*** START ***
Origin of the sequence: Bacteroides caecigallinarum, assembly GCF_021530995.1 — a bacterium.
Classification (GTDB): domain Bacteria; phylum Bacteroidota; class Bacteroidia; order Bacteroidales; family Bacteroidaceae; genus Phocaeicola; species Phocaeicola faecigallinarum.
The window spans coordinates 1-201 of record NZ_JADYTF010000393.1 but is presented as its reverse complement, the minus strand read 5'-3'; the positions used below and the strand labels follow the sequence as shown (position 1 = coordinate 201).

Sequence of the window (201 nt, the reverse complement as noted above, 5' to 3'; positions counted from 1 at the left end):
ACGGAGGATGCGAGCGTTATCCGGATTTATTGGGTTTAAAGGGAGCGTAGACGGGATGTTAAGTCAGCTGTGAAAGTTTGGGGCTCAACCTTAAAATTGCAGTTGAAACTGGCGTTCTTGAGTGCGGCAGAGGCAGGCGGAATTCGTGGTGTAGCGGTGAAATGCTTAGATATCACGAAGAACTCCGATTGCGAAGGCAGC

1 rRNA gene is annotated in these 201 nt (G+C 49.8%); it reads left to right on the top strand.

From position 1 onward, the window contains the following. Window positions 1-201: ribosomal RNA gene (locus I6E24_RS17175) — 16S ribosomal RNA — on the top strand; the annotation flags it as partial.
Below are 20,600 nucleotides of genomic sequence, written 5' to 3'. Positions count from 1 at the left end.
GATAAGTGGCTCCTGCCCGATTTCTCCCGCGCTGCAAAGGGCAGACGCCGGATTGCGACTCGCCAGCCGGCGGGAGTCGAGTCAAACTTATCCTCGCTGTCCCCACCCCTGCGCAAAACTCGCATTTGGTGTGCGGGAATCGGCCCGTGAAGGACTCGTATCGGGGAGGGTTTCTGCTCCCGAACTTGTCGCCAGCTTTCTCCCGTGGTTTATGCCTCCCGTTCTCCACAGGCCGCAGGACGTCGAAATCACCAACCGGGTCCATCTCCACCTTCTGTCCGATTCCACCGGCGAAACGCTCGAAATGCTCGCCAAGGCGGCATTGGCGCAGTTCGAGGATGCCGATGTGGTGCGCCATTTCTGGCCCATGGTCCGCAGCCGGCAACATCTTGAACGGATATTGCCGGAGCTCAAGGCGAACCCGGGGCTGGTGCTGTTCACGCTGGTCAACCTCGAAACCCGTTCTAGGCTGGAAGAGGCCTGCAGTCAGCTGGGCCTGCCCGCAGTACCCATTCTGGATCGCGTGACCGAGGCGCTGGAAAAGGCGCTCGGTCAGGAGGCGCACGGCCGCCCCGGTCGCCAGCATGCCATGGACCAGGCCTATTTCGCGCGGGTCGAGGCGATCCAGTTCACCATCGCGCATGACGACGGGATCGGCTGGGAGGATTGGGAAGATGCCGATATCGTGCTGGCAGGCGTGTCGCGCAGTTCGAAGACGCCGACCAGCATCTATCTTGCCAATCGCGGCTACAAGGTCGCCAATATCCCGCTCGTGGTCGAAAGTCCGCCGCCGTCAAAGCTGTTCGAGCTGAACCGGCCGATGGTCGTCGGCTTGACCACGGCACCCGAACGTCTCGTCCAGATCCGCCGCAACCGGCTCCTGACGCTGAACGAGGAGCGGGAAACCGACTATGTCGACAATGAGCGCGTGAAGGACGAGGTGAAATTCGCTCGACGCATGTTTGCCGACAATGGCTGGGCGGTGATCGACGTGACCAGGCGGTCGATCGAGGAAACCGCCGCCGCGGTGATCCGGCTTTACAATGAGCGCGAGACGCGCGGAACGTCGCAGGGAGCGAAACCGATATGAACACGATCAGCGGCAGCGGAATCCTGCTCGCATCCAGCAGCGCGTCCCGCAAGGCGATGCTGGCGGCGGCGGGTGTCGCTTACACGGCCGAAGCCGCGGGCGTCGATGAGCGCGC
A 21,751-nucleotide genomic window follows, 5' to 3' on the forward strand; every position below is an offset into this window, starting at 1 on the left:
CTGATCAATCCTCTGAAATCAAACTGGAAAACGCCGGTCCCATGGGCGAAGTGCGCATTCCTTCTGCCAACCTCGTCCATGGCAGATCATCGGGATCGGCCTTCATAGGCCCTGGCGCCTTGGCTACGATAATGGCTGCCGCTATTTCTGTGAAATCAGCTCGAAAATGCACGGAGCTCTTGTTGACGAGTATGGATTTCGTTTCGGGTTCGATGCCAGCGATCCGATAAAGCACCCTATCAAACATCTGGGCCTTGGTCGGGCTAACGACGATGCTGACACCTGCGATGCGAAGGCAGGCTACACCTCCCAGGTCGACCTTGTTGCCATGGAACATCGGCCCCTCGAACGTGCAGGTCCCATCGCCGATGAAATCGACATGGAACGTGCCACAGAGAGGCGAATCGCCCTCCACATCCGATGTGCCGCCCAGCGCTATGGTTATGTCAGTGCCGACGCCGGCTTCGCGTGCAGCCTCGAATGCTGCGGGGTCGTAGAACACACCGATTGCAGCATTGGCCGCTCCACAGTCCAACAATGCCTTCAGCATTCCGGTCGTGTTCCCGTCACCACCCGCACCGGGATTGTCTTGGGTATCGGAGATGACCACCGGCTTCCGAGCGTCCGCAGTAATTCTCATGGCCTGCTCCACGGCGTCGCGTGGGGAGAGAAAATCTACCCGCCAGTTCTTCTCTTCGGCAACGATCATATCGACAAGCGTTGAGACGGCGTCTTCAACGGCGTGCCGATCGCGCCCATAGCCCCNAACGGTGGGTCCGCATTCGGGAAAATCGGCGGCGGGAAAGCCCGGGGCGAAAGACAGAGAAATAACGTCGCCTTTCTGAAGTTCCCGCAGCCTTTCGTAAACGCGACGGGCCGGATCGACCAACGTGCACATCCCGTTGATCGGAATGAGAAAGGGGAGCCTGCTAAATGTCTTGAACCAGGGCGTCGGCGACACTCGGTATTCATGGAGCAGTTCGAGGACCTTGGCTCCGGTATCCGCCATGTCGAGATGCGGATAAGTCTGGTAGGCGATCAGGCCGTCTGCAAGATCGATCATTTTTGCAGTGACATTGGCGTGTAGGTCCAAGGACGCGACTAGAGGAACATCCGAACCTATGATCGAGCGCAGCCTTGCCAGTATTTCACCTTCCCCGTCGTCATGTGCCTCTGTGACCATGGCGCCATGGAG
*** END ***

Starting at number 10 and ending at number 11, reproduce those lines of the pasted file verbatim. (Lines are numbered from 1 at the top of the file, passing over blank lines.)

A 21,751-nucleotide genomic window follows, 5' to 3' on the forward strand; every position below is an offset into this window, starting at 1 on the left:
CTGATCAATCCTCTGAAATCAAACTGGAAAACGCCGGTCCCATGGGCGAAGTGCGCATTCCTTCTGCCAACCTCGTCCATGGCAGATCATCGGGATCGGCCTTCATAGGCCCTGGCGCCTTGGCTACGATAATGGCTGCCGCTATTTCTGTGAAATCAGCTCGAAAATGCACGGAGCTCTTGTTGACGAGTATGGATTTCGTTTCGGGTTCGATGCCAGCGATCCGATAAAGCACCCTATCAAACATCTGGGCCTTGGTCGGGCTAACGACGATGCTGACACCTGCGATGCGAAGGCAGGCTACACCTCCCAGGTCGACCTTGTTGCCATGGAACATCGGCCCCTCGAACGTGCAGGTCCCATCGCCGATGAAATCGACATGGAACGTGCCACAGAGAGGCGAATCGCCCTCCACATCCGATGTGCCGCCCAGCGCTATGGTTATGTCAGTGCCGACGCCGGCTTCGCGTGCAGCCTCGAATGCTGCGGGGTCGTAGAACACACCGATTGCAGCATTGGCCGCTCCACAGTCCAACAATGCCTTCAGCATTCCGGTCGTGTTCCCGTCACCACCCGCACCGGGATTGTCTTGGGTATCGGAGATGACCACCGGCTTCCGAGCGTCCGCAGTAATTCTCATGGCCTGCTCCACGGCGTCGCGTGGGGAGAGAAAATCTACCCGCCAGTTCTTCTCTTCGGCAACGATCATATCGACAAGCGTTGAGACGGCGTCTTCAACGGCGTGCCGATCGCGCCCATAGCCCCNAACGGTGGGTCCGCATTCGGGAAAATCGGCGGCGGGAAAGCCCGGGGCGAAAGACAGAGAAATAACGTCGCCTTTCTGAAGTTCCCGCAGCCTTTCGTAAACGCGACGGGCCGGATCGACCAACGTGCACATCCCGTTGATCGGAATGAGAAAGGGGAGCCTGCTAAATGTCTTGAACCAGGGCGTCGGCGACACTCGGTATTCATGGAGCAGTTCGAGGACCTTGGCTCCGGTATCCGCCATGTCGAGATGCGGATAAGTCTGGTAGGCGATCAGGCCGTCTGCAAGATCGATCATTTTTGCAGTGACATTGGCGTGTAGGTCCAAGGACGCGACTAGAGGAACATCCGAACCTATGATCGAGCGCAGCCTTGCCAGTATTTCACCTTCCCCGTCGTCATGTGCCTCTGTGACCATGGCGCCATGGAG